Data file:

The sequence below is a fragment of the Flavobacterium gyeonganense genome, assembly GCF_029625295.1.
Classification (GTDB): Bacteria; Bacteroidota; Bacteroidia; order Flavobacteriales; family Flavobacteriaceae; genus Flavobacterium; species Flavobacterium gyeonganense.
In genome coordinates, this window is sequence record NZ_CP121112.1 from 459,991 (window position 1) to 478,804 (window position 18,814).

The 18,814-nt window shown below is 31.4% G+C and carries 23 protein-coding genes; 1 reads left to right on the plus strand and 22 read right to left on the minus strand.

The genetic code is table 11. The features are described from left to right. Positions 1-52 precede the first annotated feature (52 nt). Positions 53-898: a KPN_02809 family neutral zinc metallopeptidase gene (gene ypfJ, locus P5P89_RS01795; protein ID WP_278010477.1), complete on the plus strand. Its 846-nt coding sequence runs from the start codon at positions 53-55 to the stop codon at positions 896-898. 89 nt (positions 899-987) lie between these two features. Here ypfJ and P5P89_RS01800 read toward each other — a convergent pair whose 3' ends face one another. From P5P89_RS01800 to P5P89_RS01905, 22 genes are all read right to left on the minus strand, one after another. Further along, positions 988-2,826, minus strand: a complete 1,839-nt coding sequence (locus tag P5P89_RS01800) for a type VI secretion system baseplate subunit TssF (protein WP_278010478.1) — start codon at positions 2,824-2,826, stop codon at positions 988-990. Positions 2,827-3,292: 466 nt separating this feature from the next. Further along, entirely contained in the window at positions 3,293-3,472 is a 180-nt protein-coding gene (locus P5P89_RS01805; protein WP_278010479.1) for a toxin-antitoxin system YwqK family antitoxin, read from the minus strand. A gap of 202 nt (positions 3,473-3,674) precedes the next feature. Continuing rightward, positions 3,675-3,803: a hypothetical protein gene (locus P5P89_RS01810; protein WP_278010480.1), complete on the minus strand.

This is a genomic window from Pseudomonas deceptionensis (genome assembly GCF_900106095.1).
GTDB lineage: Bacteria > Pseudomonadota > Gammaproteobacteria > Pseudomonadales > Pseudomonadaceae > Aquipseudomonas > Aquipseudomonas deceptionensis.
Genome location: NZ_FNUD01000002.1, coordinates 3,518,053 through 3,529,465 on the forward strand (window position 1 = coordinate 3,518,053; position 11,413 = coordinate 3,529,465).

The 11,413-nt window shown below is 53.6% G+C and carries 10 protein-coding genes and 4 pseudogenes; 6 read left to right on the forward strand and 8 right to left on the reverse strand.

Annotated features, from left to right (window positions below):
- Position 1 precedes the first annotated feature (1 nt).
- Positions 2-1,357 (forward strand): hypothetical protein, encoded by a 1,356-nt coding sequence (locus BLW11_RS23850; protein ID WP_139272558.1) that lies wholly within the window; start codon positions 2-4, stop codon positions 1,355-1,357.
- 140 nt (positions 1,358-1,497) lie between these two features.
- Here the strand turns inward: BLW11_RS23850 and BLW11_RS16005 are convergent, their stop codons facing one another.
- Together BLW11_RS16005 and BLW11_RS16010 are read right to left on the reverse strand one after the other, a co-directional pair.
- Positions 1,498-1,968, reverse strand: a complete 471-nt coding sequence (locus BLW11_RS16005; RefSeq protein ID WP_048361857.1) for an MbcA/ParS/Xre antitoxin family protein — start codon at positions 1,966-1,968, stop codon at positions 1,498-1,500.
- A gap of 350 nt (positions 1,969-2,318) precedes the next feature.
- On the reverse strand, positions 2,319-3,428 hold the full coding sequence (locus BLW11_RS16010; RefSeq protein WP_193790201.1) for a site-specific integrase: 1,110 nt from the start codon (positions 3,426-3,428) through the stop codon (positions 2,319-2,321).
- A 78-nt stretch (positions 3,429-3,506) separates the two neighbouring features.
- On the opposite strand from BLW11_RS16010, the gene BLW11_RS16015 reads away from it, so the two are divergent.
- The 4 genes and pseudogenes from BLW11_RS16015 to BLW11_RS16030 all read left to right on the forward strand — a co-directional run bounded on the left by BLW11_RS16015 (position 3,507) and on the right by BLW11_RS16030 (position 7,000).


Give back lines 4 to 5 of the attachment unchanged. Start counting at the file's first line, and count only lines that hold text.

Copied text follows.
The 18,814-nt window shown below is 31.4% G+C and carries 23 protein-coding genes; 1 reads left to right on the plus strand and 22 read right to left on the minus strand.

The genetic code is table 11. The features are described from left to right. Positions 1-52 precede the first annotated feature (52 nt). Positions 53-898: a KPN_02809 family neutral zinc metallopeptidase gene (gene ypfJ, locus P5P89_RS01795; protein ID WP_278010477.1), complete on the plus strand. Its 846-nt coding sequence runs from the start codon at positions 53-55 to the stop codon at positions 896-898. 89 nt (positions 899-987) lie between these two features. Here ypfJ and P5P89_RS01800 read toward each other — a convergent pair whose 3' ends face one another. From P5P89_RS01800 to P5P89_RS01905, 22 genes are all read right to left on the minus strand, one after another. Further along, positions 988-2,826, minus strand: a complete 1,839-nt coding sequence (locus tag P5P89_RS01800) for a type VI secretion system baseplate subunit TssF (protein WP_278010478.1) — start codon at positions 2,824-2,826, stop codon at positions 988-990. Positions 2,827-3,292: 466 nt separating this feature from the next. Further along, entirely contained in the window at positions 3,293-3,472 is a 180-nt protein-coding gene (locus P5P89_RS01805; protein WP_278010479.1) for a toxin-antitoxin system YwqK family antitoxin, read from the minus strand. A gap of 202 nt (positions 3,473-3,674) precedes the next feature. Continuing rightward, positions 3,675-3,803: a hypothetical protein gene (locus P5P89_RS01810; protein WP_278010480.1), complete on the minus strand.